DOE pushes LNG imports, power reserve

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The Department of Energy (DOE) is pushing for the establishment of power reserve market in the country as well as the importation of liquefied natural gas (LNG) this year.

Energy Secretary Jericho Petilla said on Tuesday that the department is in the process of exploring possibilities on LNG importation. At the same time, he said that the department may finally come up with something regarding the delayed establishment of a power reserve market in the country.

In an interview with reporters on the sidelines of “Platts Forum on Oil, Coal and Biofuels,” Petilla said that there is frequency imbalance in the country’s grid, because there are not enough power reserves.

“That’s why we’re also pushing for reserve market because there’s energy right now that you cannot contract. In a sense, you cannot contract them on a long-term basis. Tapos may problema sila sa contracting [And then they’ll have problems with issuance of contracts] because not all of them are available. But they’re actually available but on a short-term period,” Petilla said.


He specified that the DOE is currently working with the Philippine Electricity Market Corp. (PEMC) in trying to come up with a power reserve market within this year.

The deadline set by the department for energy reserve market has been delayed by more than a year.

A previous report cited that former energy secretary Rene Almendras said that before that, the agency will focus first on open access before determining the calibration of the reserve market.

Almendras then mentioned that the department had asked PEMC to conduct a study on the interaction of solar against other technology options available in the power system.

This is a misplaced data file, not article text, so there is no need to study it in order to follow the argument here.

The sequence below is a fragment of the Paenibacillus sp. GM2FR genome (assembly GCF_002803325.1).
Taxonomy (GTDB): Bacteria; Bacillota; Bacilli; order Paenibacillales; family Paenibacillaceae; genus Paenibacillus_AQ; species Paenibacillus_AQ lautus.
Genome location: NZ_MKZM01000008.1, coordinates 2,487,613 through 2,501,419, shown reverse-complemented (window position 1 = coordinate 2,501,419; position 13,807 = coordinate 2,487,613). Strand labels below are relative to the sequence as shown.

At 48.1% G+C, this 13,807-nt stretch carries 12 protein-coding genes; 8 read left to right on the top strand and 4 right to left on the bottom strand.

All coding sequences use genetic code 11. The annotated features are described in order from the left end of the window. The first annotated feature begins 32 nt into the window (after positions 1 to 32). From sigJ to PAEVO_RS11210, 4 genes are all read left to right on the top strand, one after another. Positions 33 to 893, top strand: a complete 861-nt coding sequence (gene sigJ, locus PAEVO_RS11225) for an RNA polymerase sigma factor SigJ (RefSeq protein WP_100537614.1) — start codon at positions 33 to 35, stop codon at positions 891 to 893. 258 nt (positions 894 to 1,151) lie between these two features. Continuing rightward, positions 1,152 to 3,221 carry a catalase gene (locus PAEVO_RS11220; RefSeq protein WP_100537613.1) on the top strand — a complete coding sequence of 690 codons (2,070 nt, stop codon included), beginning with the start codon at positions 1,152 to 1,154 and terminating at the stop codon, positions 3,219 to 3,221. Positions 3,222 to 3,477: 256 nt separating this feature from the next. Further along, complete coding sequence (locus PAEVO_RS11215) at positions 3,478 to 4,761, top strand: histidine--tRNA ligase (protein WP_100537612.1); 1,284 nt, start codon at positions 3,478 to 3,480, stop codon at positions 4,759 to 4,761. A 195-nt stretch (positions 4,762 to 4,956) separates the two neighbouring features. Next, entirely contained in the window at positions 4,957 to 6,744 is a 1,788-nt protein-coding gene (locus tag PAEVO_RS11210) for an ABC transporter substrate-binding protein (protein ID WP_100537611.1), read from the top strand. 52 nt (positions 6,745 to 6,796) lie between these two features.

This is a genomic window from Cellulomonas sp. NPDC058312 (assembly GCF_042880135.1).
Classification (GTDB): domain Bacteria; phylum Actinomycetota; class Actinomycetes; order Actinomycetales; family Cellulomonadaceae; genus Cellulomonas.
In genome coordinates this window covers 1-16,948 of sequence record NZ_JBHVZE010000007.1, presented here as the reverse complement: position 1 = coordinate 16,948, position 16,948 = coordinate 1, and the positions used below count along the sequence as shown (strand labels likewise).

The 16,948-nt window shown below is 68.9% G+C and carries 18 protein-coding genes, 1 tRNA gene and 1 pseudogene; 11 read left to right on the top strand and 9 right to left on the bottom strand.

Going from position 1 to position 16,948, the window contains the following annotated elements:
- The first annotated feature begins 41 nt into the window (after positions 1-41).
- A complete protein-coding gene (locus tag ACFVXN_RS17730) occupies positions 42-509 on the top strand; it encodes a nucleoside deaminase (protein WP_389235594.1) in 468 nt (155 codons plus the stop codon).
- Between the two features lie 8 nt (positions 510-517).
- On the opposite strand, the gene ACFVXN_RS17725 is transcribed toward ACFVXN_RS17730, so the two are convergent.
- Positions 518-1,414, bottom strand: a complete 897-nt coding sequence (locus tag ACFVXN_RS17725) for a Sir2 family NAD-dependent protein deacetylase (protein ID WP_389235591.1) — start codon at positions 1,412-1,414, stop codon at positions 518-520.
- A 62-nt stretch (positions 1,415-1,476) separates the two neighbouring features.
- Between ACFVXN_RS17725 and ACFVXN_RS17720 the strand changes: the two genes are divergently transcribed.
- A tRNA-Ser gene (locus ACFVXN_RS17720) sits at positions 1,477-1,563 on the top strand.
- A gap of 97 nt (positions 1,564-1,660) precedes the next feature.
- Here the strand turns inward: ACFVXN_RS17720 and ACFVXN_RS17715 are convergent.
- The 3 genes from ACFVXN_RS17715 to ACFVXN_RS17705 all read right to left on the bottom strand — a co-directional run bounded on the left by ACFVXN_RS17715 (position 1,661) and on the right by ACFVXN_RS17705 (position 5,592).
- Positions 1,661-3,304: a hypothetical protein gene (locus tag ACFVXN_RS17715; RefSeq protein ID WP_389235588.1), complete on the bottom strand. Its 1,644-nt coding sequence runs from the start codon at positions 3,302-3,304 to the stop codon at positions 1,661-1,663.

During the same forum, Petilla also mentioned in his speech that the DOE is currently “exploring the importation of LNG and the development of more LNG sources in this country.”

“We are exploring the possibilities of developing more LNG resources, because we recognize the fact that home-grown resources also bring solution to our energy consumption and needs,” he said.

He said that the Malampaya gas project in Palawan provides about 40 percent to 45 percent requirements of key power plants in Luzon. However, the project is expected to run out of gas by 2020.

“By 2013, the three energy sources will still have a big share in our energy mix with natural gas having a much bigger percentage hopefully. This outlook illustrates the behavior as well as our policy-making skills, which will be put to test in this present time,” he said, adding that the DOE is now in the process of updating the LNG master plan that will be finished before the end of the year.

“This is the right time for LNG. Good timing as far as incentives are concern, that is why we plan to come up and release an updated master plan,” he added.

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